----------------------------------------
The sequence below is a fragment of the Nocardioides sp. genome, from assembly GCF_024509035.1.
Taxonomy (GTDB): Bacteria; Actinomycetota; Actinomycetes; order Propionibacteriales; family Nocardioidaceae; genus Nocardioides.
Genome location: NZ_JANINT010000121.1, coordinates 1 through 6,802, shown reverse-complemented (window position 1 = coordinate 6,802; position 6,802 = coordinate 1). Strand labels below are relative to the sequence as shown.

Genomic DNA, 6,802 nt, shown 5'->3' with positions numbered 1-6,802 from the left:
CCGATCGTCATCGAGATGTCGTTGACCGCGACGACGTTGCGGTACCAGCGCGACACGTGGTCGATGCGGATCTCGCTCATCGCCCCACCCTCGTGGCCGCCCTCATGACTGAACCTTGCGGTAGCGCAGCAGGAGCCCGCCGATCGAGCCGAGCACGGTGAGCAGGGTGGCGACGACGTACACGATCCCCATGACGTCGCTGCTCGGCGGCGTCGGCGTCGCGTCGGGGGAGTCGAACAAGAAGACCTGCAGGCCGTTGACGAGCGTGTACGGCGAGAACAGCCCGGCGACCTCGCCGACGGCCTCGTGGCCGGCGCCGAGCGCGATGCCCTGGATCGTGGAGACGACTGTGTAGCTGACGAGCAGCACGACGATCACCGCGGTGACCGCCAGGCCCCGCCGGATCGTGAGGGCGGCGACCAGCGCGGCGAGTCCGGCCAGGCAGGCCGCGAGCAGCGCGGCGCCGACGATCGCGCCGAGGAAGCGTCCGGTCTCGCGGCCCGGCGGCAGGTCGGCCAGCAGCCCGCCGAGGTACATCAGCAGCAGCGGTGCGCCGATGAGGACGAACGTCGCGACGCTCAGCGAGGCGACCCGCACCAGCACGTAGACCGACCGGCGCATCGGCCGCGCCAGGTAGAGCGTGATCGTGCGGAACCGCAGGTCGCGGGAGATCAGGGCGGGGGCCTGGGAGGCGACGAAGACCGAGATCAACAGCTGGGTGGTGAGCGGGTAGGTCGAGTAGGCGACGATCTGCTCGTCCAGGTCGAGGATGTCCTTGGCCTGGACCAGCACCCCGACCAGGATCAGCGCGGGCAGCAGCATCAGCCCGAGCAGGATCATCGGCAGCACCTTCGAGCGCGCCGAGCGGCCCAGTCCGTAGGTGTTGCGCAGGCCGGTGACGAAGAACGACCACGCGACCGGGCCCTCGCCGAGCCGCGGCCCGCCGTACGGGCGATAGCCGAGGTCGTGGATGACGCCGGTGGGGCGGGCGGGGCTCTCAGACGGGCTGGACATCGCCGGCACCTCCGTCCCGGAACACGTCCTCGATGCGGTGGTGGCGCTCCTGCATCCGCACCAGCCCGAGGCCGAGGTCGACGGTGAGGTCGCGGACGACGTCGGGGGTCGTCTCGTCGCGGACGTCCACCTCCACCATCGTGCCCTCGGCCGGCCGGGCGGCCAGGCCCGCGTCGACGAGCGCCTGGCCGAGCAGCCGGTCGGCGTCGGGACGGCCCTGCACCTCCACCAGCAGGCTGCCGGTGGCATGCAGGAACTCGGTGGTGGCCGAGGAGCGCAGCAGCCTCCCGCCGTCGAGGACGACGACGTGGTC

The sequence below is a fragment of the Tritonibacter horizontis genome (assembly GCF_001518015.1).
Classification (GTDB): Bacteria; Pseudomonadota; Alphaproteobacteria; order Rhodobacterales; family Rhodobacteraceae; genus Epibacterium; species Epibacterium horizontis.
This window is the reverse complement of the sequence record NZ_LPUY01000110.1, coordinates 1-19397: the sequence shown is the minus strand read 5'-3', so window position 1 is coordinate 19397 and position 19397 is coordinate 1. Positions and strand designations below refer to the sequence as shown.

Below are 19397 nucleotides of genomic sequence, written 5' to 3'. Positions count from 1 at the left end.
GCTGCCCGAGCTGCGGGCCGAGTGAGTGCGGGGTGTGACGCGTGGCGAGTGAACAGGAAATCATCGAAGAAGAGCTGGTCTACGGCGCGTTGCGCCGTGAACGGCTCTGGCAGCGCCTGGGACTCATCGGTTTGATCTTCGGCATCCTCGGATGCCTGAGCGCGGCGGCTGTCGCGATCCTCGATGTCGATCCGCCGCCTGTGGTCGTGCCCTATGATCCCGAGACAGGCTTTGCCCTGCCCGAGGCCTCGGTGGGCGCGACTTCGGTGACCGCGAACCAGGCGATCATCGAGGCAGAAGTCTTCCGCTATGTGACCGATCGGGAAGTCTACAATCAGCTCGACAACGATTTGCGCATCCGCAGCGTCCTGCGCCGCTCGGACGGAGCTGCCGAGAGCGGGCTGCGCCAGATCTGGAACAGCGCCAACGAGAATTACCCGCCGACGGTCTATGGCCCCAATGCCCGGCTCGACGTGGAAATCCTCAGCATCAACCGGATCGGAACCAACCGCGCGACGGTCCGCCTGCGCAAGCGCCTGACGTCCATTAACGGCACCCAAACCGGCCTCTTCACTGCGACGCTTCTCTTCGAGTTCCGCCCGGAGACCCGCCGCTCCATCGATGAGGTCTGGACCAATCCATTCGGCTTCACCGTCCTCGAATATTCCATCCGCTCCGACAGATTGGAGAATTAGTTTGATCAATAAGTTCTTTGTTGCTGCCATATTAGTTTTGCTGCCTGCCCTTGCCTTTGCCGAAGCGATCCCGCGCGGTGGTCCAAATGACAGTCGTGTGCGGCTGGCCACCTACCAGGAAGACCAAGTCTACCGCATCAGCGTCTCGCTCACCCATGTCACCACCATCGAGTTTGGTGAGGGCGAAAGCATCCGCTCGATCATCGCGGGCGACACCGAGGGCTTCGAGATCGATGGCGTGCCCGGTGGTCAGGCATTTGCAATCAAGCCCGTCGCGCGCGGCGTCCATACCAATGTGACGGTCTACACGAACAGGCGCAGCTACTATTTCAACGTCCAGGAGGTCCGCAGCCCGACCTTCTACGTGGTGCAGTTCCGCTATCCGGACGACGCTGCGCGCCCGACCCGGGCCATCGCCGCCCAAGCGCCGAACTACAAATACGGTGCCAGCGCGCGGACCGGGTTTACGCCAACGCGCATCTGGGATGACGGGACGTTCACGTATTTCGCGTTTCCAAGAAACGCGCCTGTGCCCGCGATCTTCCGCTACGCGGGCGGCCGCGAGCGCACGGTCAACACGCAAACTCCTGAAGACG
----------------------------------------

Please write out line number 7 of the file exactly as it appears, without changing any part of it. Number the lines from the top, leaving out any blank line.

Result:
Classification (GTDB): Bacteria; Pseudomonadota; Alphaproteobacteria; order Rhodobacterales; family Rhodobacteraceae; genus Epibacterium; species Epibacterium horizontis.